Heritage Category:
Listed Building
List Entry Number:
Date first listed:
Statutory Address:


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Statutory Address:

The building or site itself may lie within the boundary of more than one authority.

Bournemouth, Christchurch and Poole (Unitary Authority)
Non Civil Parish
National Grid Reference:
SZ 11167 91140


768/0/10079 Neck or Entrance Building at Boscombe 08-DEC-04 Pier

GV II Pier 'neck' or entrance building. 1958-60 by Bournemouth Borough Engineer's Department. Reinforced concrete on bastion encased in rough natural stone. Piers and this bastion on the beach support a concrete slab on level of the roadway in front. Boomerang-shaped plan, with two kiosks either side of entrance to pier, toilets behind and shelters at either end. Sweeping oversailing thin concrete slab roof supported on tapered piers. Full-height timber glazed canopies at either end with square panes set between these piers. Blue tiles to beach elevation of kiosks, with cream tiles to front demarcating the boundaries between each unit. Each kiosk is entered by the staff from the sides, and has a three-bay sales desk to the road, with timber surrounds and soffit panels under narrow horizontal fascia. Three of these retain their lettering of c.1960. Above is a set back fascia and flashgap so that the full sweep of the underside of the roof, inset with square lights, can be appreciated. Steel fence and double gates lead on to the pier, with porters lodges set between angled concrete spars and under wavy thin slab roofs. Lavatories also have c.1960 lettering and tiling at their entrances: both are reached from both the pier and roadway.

Boscombe pier was built in 1888 to the designs of Archibold Smith as a calling place for piers, and was acquired by the Bournemouth Corporation in 1904. It was remodelled in 1927-8 and to repair wartime breaching. The rest of the pier is a mongrel design not of special architectural interest.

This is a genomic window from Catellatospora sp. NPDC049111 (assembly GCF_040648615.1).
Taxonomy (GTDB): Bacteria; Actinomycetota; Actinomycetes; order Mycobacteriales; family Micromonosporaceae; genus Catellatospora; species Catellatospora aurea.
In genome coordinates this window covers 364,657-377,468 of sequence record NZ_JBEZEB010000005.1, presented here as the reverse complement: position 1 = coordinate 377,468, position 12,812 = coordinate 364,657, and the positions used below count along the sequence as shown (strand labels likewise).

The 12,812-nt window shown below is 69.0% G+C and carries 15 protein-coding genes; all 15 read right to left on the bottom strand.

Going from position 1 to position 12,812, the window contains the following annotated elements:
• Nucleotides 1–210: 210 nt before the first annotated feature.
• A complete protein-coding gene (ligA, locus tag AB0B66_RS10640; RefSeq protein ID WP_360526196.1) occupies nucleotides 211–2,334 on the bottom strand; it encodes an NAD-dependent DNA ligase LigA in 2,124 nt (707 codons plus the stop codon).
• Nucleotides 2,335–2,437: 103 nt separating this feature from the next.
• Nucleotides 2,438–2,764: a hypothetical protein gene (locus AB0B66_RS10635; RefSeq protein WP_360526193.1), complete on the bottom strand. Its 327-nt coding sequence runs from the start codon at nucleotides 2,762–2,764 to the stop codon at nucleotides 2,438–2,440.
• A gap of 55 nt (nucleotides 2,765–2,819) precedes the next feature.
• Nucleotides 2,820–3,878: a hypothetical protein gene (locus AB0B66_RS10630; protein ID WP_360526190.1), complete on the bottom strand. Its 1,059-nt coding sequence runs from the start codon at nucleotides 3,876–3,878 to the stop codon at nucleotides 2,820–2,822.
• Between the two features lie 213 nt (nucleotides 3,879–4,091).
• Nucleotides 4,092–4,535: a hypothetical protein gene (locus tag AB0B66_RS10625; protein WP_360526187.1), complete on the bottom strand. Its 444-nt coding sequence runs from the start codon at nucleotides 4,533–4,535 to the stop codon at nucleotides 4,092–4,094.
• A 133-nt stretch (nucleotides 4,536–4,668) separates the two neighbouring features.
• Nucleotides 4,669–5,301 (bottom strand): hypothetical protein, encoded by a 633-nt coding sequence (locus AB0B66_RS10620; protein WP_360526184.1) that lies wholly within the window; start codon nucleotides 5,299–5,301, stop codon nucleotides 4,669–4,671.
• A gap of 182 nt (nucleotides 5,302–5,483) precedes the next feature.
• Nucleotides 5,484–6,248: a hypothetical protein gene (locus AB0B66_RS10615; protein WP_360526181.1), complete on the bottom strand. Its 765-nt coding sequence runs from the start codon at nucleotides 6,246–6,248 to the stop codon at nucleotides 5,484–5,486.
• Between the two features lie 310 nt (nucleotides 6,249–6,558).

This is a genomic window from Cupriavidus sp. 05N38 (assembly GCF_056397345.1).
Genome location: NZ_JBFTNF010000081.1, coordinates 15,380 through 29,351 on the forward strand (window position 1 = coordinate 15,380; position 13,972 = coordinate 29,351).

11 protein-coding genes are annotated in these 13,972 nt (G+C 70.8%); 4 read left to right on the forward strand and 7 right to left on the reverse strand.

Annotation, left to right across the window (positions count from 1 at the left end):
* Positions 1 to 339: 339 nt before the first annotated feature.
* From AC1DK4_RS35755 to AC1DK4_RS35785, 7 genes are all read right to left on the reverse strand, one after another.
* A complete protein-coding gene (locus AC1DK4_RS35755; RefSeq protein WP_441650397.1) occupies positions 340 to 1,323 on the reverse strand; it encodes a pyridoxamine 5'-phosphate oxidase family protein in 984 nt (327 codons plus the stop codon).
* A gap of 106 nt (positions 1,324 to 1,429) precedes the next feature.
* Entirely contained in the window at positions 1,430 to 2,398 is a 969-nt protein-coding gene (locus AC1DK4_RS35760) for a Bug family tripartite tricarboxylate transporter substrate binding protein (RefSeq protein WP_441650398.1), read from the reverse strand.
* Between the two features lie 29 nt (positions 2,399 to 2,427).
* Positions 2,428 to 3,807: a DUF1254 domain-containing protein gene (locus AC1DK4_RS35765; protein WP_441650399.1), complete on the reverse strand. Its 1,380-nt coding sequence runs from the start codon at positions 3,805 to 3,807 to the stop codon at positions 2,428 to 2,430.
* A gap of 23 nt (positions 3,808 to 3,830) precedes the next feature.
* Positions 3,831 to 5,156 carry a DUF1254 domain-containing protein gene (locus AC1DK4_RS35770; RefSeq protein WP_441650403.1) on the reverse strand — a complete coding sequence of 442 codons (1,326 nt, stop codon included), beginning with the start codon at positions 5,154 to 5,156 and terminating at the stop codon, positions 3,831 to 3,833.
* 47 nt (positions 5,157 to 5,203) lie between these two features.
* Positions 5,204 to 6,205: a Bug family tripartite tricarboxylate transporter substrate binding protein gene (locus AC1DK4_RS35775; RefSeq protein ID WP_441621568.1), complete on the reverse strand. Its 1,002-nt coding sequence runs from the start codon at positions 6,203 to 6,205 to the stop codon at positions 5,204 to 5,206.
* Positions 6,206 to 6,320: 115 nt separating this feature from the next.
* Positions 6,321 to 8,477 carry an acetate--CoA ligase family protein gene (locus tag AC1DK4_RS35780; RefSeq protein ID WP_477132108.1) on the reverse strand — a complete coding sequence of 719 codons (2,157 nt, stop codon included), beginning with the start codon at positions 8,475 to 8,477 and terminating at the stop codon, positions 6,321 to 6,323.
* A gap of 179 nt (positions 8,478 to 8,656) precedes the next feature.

However, the neck building is a design of great verve and vivacity that well demonstrates the revitalisation of the British seaside resort in the 1950s. The contemporary style associated with Frank Lloyd Wright's Usonian houses and made popular with Californian homes in the 1940s was well suited to the requirements of an architecture that combined 'sun and fun'. The contemporary style made a feature of expressing different elements or planes of a composition with different materials, and here the combination is honest and each element well detailed. The sweep of the cantilevered, boomerang-shaped roof is a particularly joyous feature. It is a building that would have been despised as being exactly of its date until recently; now it is a building that can be celebrated for that very reason, and a rare example of pier architecture from these years.

Source: Simon H. Adamson, Seaside Piers, London, Batsford/ Victorian Society, 1977


The contents of this record have been generated from a legacy data system.

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This building is listed under the Planning (Listed Buildings and Conservation Areas) Act 1990 as amended for its special architectural or historic interest.

End of official listing

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